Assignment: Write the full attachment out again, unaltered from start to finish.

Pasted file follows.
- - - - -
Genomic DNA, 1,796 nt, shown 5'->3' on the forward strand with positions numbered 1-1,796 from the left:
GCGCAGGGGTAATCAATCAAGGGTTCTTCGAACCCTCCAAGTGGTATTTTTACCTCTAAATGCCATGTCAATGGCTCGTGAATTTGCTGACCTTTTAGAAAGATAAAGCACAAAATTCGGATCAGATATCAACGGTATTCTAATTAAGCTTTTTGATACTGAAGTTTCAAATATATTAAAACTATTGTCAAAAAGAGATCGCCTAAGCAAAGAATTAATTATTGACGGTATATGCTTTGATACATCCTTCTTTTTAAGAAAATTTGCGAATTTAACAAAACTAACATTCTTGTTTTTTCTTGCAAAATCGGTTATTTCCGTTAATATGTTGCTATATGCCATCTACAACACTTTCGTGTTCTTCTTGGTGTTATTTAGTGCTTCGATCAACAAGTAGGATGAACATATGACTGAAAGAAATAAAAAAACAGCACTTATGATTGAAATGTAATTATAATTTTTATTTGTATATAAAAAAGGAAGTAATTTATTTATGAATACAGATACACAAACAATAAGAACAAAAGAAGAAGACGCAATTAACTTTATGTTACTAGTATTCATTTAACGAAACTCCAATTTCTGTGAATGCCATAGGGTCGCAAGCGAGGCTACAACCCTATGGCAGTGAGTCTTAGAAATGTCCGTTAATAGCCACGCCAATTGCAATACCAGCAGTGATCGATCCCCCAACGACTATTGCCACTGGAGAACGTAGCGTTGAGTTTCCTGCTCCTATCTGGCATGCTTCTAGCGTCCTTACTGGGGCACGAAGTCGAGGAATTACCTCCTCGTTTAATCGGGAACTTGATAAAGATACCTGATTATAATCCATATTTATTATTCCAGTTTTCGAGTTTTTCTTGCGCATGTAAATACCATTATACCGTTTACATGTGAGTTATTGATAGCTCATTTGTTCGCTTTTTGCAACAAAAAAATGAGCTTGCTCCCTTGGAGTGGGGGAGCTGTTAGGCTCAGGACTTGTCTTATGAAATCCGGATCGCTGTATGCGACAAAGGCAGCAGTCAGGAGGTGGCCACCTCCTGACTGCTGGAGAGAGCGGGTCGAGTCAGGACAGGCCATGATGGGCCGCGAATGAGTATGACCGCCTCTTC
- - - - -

Genomic DNA, 1,796 nt, shown 5'->3' on the forward strand with positions numbered 1-1,796 from the left:
GCGCAGGGGTAATCAATCAAGGGTTCTTCGAACCCTCCAAGTGGTATTTTTACCTCTAAATGCCATGTCAATGGCTCGTGAATTTGCTGACCTTTTAGAAAGATAAAGCACAAAATTCGGATCAGATATCAACGGTATTCTAATTAAGCTTTTTGATACTGAAGTTTCAAATATATTAAAACTATTGTCAAAAAGAGATCGCCTAAGCAAAGAATTAATTATTGACGGTATATGCTTTGATACATCCTTCTTTTTAAGAAAATTTGCGAATTTAACAAAACTAACATTCTTGTTTTTTCTTGCAAAATCGGTTATTTCCGTTAATATGTTGCTATATGCCATCTACAACACTTTCGTGTTCTTCTTGGTGTTATTTAGTGCTTCGATCAACAAGTAGGATGAACATATGACTGAAAGAAATAAAAAAACAGCACTTATGATTGAAATGTAATTATAATTTTTATTTGTATATAAAAAAGGAAGTAATTTATTTATGAATACAGATACACAAACAATAAGAACAAAAGAAGAAGACGCAATTAACTTTATGTTACTAGTATTCATTTAACGAAACTCCAATTTCTGTGAATGCCATAGGGTCGCAAGCGAGGCTACAACCCTATGGCAGTGAGTCTTAGAAATGTCCGTTAATAGCCACGCCAATTGCAATACCAGCAGTGATCGATCCCCCAACGACTATTGCCACTGGAGAACGTAGCGTTGAGTTTCCTGCTCCTATCTGGCATGCTTCTAGCGTCCTTACTGGGGCACGAAGTCGAGGAATTACCTCCTCGTTTAATCGGGAACTTGATAAAGATACCTGATTATAATCCATATTTATTATTCCAGTTTTCGAGTTTTTCTTGCGCATGTAAATACCATTATACCGTTTACATGTGAGTTATTGATAGCTCATTTGTTCGCTTTTTGCAACAAAAAAATGAGCTTGCTCCCTTGGAGTGGGGGAGCTGTTAGGCTCAGGACTTGTCTTATGAAATCCGGATCGCTGTATGCGACAAAGGCAGCAGTCAGGAGGTGGCCACCTCCTGACTGCTGGAGAGAGCGGGTCGAGTCAGGACAGGCCATGATGGGCCGCGAATGAGTATGACCGCCTCTTC